Reclaiming History: The Assassination of John F. Kennedy by Vincent Bugliosi - Incredibly comprehensive (1600+ pages!!!) debunking of the various JFK conspiracy theories, both proving Oswald's guilt and exonerrating the various parties accused by conspiracy theorists over the years. The sheer amount of information presented is exhausting, but fortunately Bugliosi is a good enough author (with a wonderfully caustic sense of humor) to make it worth slogging through at least one.

The Savage Wars of Peace: America's Small Wars by Max Boot - pretty good history with a very interesting analysis of America's 200 years of military intervention in the Third World. Only when the author's (right-wing) politics start to seep into the narrative in later chapters does it start to lose it.

A Magnificent Catastrophe: The Tumultuous Election of 1800, America's First Presidential Campaign by Edward J. Larson - pretty dry despite the interesting subject matter. Fortunately pretty easy to read.

Hegemony or Survival by Noam Chomsky - left-wing whining about America's evil based on selective and highly flawed analysis of facts and politics, with sloppy sourcing and rather banal writing. Except for his academic pedigree, there's little to separate Chomsky from idiots like Rush Limbaugh, Ann Coulter or Michael Moore.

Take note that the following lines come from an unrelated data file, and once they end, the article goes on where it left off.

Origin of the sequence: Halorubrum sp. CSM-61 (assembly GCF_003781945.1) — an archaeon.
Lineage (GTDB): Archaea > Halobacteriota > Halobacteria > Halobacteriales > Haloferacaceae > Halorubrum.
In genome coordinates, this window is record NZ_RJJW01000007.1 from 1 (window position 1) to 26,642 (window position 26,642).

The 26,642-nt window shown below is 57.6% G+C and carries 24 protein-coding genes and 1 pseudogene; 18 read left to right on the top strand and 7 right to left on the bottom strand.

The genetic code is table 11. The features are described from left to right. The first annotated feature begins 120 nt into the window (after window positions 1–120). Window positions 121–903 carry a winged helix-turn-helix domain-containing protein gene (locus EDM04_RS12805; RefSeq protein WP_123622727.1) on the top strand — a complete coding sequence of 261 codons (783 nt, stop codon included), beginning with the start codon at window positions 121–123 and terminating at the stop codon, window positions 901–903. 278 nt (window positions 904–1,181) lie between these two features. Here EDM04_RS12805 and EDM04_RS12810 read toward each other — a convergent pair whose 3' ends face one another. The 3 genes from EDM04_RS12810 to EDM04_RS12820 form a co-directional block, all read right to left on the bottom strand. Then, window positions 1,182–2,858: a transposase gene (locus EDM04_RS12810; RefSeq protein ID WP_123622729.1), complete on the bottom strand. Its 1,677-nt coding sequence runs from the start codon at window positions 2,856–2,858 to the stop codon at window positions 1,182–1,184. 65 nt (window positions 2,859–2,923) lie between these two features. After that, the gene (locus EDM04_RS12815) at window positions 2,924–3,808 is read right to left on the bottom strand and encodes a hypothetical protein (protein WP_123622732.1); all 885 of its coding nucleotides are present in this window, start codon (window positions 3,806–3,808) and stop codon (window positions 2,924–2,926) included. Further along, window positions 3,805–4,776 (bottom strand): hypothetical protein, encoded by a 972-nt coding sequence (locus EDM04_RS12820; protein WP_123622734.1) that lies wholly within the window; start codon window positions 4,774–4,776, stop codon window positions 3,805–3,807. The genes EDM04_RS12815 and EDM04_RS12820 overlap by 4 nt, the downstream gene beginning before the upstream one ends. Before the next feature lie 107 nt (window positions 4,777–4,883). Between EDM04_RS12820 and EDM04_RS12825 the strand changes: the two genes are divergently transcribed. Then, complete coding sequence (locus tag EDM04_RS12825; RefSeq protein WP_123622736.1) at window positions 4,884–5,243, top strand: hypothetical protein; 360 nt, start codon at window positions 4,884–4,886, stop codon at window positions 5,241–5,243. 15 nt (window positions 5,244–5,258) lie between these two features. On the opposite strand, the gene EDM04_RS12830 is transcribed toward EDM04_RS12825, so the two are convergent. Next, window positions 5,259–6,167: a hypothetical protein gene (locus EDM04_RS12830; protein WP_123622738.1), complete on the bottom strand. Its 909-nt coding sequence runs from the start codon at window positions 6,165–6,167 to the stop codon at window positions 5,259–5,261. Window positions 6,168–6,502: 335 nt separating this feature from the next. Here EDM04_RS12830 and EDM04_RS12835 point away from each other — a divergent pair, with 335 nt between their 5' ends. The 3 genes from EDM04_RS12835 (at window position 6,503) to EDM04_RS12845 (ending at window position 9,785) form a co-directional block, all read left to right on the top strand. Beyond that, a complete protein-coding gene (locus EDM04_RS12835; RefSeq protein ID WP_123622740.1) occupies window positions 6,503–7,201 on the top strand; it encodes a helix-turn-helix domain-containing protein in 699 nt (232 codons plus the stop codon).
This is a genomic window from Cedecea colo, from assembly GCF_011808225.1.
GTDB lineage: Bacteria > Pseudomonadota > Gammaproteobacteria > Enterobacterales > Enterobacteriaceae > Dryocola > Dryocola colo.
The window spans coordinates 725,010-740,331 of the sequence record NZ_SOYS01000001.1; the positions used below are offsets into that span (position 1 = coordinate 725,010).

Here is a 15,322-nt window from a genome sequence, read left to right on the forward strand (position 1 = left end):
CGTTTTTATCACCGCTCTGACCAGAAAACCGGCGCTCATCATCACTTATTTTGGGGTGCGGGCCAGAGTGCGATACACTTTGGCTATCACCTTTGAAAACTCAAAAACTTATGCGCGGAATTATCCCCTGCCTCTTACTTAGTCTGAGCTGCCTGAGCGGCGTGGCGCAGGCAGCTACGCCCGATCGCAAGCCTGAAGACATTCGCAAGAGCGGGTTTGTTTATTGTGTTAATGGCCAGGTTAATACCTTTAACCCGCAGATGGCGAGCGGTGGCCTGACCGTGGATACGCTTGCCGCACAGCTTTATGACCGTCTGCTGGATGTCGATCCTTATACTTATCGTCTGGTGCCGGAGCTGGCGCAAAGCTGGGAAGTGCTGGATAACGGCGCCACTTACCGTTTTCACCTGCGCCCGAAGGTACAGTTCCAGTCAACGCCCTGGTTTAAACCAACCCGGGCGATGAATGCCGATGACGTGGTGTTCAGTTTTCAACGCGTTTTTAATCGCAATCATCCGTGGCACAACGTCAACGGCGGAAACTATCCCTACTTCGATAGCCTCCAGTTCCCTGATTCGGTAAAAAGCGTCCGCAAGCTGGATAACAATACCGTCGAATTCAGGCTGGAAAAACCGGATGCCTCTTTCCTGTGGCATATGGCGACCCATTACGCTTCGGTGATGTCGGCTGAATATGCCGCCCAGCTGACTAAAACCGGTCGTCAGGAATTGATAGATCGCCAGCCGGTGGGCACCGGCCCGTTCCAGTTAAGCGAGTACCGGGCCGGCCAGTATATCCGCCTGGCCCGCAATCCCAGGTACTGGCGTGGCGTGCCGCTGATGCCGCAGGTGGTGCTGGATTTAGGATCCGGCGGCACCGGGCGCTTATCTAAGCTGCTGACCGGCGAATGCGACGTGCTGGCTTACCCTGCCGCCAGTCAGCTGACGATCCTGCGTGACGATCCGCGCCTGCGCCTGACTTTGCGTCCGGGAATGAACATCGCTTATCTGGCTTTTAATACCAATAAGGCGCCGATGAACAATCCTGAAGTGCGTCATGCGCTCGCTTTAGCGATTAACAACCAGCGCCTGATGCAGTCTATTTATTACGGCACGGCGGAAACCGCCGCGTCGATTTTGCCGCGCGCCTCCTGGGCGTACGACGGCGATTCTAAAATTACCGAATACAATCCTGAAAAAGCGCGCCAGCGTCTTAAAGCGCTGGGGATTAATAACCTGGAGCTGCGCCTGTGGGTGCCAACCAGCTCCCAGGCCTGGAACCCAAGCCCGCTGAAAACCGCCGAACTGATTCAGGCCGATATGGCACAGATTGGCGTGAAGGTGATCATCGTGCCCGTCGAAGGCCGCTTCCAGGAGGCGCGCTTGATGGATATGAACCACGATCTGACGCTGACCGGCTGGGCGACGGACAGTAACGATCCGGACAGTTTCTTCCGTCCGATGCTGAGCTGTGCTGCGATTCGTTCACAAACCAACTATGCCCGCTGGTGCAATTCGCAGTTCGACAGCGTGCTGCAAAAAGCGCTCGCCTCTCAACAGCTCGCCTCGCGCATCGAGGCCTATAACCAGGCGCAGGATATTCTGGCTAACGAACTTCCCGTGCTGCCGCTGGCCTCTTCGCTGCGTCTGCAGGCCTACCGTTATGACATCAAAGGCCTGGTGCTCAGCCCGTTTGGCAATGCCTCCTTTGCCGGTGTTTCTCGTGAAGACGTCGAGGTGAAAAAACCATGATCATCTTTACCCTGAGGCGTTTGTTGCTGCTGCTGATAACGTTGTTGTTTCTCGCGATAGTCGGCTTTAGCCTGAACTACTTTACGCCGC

Still slugging my way through Casey Tefertiller's bio of Wyatt Earp, hopefully I can finish it over the weekend.



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« #373 : November 22, 2009, 04:08:40 PM »

I've restarted Foundation, an interesting sci-fi book that I almost finished in my youth (why was I such a damn slacker? so many opportunities wasted), and unfortunately I'm obligated to reread Ender's Game (another classic work of science-fiction) which I did finish in my youth (although it was a close one). Thankfully it's a quick read, and I'll probably get hooked again and might look into the rest of the series (I'd started Ender's Shadow, again, in my youth). Recently, I decided that I would be determined to finish any book that I started of my own free will, so I know I'll try to finish Foundation, but Ender's Game will have to find time in my schedule.
Anyways Foundation is about the fall of the Galactic Empire, and its premise is based on Gibbon's Decline and Fall of the Roman Empire. A brilliant mathematician named Hari Seldon has found a new branch of mathematics called psychohistory, based on statistical probability, which will be able to predict the time of the fall and the barborous dark ages. The first part (of five) is about Seldon arranging to have his followers relocated from Trantor (the capital of the empire) to a distant planet on the edge of the galaxy called Terminus. The next four are episodes regarding Seldon's plans for the future, which are carried out by his followers (the Foundation) after his death.